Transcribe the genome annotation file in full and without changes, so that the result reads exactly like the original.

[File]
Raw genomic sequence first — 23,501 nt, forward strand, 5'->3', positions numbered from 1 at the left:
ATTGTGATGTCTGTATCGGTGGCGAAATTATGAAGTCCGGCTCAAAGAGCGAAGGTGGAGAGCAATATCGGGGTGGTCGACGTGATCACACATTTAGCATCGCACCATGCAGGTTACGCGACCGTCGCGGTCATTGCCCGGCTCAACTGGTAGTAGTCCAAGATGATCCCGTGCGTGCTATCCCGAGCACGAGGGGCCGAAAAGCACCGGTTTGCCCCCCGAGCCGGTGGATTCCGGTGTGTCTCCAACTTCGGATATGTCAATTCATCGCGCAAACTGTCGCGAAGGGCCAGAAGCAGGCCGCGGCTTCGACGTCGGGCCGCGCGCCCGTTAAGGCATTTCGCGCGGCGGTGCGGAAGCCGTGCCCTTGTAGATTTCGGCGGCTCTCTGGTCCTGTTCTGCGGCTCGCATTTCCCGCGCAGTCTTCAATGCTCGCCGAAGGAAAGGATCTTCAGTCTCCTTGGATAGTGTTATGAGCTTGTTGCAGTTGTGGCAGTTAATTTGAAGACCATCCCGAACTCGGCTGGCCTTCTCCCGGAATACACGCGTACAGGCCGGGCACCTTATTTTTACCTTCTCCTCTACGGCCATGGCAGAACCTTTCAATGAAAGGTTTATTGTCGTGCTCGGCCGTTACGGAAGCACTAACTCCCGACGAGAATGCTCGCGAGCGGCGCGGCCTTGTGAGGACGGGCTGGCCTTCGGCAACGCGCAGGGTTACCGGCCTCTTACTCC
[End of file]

Raw genomic sequence first — 23,501 nt, forward strand, 5'->3', positions numbered from 1 at the left:
ATTGTGATGTCTGTATCGGTGGCGAAATTATGAAGTCCGGCTCAAAGAGCGAAGGTGGAGAGCAATATCGGGGTGGTCGACGTGATCACACATTTAGCATCGCACCATGCAGGTTACGCGACCGTCGCGGTCATTGCCCGGCTCAACTGGTAGTAGTCCAAGATGATCCCGTGCGTGCTATCCCGAGCACGAGGGGCCGAAAAGCACCGGTTTGCCCCCCGAGCCGGTGGATTCCGGTGTGTCTCCAACTTCGGATATGTCAATTCATCGCGCAAACTGTCGCGAAGGGCCAGAAGCAGGCCGCGGCTTCGACGTCGGGCCGCGCGCCCGTTAAGGCATTTCGCGCGGCGGTGCGGAAGCCGTGCCCTTGTAGATTTCGGCGGCTCTCTGGTCCTGTTCTGCGGCTCGCATTTCCCGCGCAGTCTTCAATGCTCGCCGAAGGAAAGGATCTTCAGTCTCCTTGGATAGTGTTATGAGCTTGTTGCAGTTGTGGCAGTTAATTTGAAGACCATCCCGAACTCGGCTGGCCTTCTCCCGGAATACACGCGTACAGGCCGGGCACCTTATTTTTACCTTCTCCTCTACGGCCATGGCAGAACCTTTCAATGAAAGGTTTATTGTCGTGCTCGGCCGTTACGGAAGCACTAACTCCCGACGAGAATGCTCGCGAGCGGCGCGGCCTTGTGAGGACGGGCTGGCCTTCGGCAACGCGCAGGGTTACCGGCCTCTTACTCC